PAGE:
The name of the big feature film which David Griffith has had in course of production for over a year, which he has called The Mother and the Law, is said to have been changed to Intolerance. The picture is nearly ready for public showing. Nothing has so far been made public regarding the feature. Huge mystery has surrounded its making. If an attaché of the Griffith studio was asked anything about it, he would look hurriedly to right and left and say “Oh, you mustn’t say anything about that.” A worker caught developing some film the other day turned pale, and hurriedly shooed everybody from the room.

Griffith and his staff had done a remarkably good job of keeping a lid on all information about the film, judging by the articles available on Lantern. In 1915 there were reports that some prison scenes were actually filmed at San Quentin, and on January 1st, 1916 Motion Picture News ran a story about the “interesting rumors…regarding a series of huge special masterpieces which may issue from the Triangle Studio.” Not everything they heard ended up in Intolerance; one film was to be about the life and death of Sardanapalus, a profligate Assyrian monarch. However, they’d also heard that there was a prolog depicting the fall of Babylon, which was a major episode in the final film.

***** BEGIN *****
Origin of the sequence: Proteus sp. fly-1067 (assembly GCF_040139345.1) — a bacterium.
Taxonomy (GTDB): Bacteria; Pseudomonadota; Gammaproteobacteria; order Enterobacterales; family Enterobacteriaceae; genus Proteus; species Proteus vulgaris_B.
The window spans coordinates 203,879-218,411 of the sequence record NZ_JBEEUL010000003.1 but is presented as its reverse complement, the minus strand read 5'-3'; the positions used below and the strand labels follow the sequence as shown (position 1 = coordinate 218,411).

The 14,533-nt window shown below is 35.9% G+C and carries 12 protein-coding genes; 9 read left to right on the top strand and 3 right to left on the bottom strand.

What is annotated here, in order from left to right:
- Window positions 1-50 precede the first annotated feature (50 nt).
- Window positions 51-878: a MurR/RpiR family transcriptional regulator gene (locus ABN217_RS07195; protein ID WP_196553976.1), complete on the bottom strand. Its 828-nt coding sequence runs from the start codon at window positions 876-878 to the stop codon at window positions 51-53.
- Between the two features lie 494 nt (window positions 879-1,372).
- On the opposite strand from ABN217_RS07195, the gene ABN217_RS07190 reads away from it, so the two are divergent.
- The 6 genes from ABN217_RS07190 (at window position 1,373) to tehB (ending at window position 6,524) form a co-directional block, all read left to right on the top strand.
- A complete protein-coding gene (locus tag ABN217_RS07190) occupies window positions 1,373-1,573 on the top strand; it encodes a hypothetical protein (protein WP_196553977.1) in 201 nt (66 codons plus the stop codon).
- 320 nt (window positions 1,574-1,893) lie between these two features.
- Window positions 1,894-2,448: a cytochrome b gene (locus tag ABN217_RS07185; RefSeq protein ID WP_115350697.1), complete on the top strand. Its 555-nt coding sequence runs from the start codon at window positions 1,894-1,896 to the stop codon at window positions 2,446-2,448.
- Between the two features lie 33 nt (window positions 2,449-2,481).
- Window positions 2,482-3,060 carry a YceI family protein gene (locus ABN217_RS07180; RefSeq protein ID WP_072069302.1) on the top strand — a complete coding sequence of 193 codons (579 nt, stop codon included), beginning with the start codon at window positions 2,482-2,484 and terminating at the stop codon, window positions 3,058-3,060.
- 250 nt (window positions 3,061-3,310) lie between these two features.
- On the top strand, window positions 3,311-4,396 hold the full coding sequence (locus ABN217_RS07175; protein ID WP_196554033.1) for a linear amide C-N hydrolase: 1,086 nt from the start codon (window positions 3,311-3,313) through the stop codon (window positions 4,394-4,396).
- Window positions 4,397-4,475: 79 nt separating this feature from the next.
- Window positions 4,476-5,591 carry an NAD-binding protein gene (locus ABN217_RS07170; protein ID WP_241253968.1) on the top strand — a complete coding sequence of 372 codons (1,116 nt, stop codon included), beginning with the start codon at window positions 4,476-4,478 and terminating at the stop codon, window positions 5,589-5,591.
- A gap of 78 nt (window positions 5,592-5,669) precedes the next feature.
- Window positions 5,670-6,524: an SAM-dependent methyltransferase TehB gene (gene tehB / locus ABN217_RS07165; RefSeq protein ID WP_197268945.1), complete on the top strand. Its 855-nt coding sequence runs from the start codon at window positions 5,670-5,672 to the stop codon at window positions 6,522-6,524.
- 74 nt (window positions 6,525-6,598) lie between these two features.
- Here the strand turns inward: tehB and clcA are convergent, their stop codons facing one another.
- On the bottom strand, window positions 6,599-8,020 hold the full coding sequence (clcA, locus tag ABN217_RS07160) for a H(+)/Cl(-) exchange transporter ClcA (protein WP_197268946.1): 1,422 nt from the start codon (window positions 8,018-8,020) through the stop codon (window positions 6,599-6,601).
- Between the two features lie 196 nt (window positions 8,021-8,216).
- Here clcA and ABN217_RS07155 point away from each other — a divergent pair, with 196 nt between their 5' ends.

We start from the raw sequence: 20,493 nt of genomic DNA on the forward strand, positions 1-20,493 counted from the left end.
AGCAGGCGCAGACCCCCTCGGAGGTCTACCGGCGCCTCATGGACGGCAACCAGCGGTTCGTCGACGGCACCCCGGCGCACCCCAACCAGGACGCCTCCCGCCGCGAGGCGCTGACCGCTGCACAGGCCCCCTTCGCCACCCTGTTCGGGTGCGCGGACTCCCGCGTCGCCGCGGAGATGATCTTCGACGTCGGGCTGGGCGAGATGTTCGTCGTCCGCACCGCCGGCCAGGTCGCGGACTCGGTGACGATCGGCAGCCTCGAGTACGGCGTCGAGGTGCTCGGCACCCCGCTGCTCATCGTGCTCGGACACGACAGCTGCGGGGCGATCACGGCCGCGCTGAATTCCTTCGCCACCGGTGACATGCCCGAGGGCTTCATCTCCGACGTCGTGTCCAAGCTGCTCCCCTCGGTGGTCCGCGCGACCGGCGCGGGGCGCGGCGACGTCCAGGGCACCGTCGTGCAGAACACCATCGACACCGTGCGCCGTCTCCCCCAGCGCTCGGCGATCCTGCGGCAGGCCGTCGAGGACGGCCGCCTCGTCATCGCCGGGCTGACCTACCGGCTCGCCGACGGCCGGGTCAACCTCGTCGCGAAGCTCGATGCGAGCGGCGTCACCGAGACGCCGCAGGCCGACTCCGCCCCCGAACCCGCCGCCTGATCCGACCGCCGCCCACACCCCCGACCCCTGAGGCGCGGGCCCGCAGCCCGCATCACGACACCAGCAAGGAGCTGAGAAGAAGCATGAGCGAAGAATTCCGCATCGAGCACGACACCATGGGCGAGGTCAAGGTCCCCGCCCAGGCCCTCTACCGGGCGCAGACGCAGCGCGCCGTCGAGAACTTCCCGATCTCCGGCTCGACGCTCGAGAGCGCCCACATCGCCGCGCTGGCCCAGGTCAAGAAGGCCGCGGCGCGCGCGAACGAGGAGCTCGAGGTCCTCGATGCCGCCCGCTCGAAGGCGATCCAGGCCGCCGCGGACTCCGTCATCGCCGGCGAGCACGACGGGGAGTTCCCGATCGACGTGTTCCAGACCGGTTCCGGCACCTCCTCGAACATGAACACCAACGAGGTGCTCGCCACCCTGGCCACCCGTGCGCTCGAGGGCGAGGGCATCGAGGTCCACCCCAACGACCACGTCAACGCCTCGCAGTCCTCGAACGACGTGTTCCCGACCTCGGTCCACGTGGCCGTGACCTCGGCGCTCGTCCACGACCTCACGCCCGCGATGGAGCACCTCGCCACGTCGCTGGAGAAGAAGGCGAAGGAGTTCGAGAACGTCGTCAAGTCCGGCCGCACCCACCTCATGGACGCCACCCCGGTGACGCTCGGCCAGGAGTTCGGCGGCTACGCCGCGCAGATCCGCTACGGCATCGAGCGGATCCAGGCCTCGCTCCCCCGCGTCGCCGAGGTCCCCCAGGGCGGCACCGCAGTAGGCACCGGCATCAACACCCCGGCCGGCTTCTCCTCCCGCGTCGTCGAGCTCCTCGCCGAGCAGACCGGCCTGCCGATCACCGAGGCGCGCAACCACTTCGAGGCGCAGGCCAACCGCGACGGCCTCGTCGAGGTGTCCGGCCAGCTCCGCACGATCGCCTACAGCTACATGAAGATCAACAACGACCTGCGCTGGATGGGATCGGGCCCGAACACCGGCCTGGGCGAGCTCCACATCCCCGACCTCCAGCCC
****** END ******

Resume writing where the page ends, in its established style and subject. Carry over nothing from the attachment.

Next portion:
Kinglsey didn’t get to review it for the Times when it opened in Los Angeles on October 16th, but Harry Carr did and said “David Wark Griffith has made his place secure as one of the towering geniuses of the world.” The rest of his review was equally rapturous, with words like tremendous, gripping, and amazing. Kingsley interviewed Griffith as few days later, and he did his best to say it wasn’t at all high brow, it was mostly a love story (he wanted to sell tickets, after all).

Her favorite film of the week was Masque of Life. It loomed

like a beacon above the commonplaceness which fill our screens week after week. And this in spite of many crudities of staging and directing. Even Mack Sennett will have to look to his laurels when it comes to that throat-gripping, hair-raising scene where the circus girl climbs the brick smokestack many hundred feet above the highest buildings, and rescues the squirming, kicking baby which a baboon has placed on the very top edge of the smokestack…And the story. Real human drama, with the action growing, as all real human drama does from out the men and women themselves, with no resort to petty superficial makeshifts of plot.